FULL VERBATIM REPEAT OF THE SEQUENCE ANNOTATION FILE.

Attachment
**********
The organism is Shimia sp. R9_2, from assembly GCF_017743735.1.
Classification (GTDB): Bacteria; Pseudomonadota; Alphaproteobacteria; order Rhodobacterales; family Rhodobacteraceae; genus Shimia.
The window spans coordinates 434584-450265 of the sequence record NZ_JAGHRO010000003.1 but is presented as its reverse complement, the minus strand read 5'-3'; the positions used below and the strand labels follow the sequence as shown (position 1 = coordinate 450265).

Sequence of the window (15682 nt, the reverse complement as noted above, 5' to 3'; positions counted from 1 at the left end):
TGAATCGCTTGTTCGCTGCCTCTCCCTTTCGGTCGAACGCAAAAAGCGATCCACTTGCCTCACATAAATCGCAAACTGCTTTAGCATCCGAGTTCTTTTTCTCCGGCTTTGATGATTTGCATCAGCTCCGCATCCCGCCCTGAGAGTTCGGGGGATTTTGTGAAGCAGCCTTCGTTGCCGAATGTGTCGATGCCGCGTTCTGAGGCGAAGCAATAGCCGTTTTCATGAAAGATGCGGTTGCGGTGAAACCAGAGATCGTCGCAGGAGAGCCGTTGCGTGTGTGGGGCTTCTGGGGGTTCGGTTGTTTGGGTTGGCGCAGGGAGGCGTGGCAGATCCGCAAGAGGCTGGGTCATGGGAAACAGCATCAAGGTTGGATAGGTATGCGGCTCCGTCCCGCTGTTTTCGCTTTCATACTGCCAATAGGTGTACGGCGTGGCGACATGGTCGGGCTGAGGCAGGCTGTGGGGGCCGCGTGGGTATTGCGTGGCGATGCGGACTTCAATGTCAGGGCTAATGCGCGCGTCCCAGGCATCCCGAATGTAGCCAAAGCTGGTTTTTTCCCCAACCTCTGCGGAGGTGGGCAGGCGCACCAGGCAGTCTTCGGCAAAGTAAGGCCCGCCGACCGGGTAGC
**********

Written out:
The organism is Shimia sp. R9_2, from assembly GCF_017743735.1.
Classification (GTDB): Bacteria; Pseudomonadota; Alphaproteobacteria; order Rhodobacterales; family Rhodobacteraceae; genus Shimia.
The window spans coordinates 434584-450265 of the sequence record NZ_JAGHRO010000003.1 but is presented as its reverse complement, the minus strand read 5'-3'; the positions used below and the strand labels follow the sequence as shown (position 1 = coordinate 450265).

Sequence of the window (15682 nt, the reverse complement as noted above, 5' to 3'; positions counted from 1 at the left end):
TGAATCGCTTGTTCGCTGCCTCTCCCTTTCGGTCGAACGCAAAAAGCGATCCACTTGCCTCACATAAATCGCAAACTGCTTTAGCATCCGAGTTCTTTTTCTCCGGCTTTGATGATTTGCATCAGCTCCGCATCCCGCCCTGAGAGTTCGGGGGATTTTGTGAAGCAGCCTTCGTTGCCGAATGTGTCGATGCCGCGTTCTGAGGCGAAGCAATAGCCGTTTTCATGAAAGATGCGGTTGCGGTGAAACCAGAGATCGTCGCAGGAGAGCCGTTGCGTGTGTGGGGCTTCTGGGGGTTCGGTTGTTTGGGTTGGCGCAGGGAGGCGTGGCAGATCCGCAAGAGGCTGGGTCATGGGAAACAGCATCAAGGTTGGATAGGTATGCGGCTCCGTCCCGCTGTTTTCGCTTTCATACTGCCAATAGGTGTACGGCGTGGCGACATGGTCGGGCTGAGGCAGGCTGTGGGGGCCGCGTGGGTATTGCGTGGCGATGCGGACTTCAATGTCAGGGCTAATGCGCGCGTCCCAGGCATCCCGAATGTAGCCAAAGCTGGTTTTTTCCCCAACCTCTGCGGAGGTGGGCAGGCGCACCAGGCAGTCTTCGGCAAAGTAAGGCCCGCCGACCGGGTAGC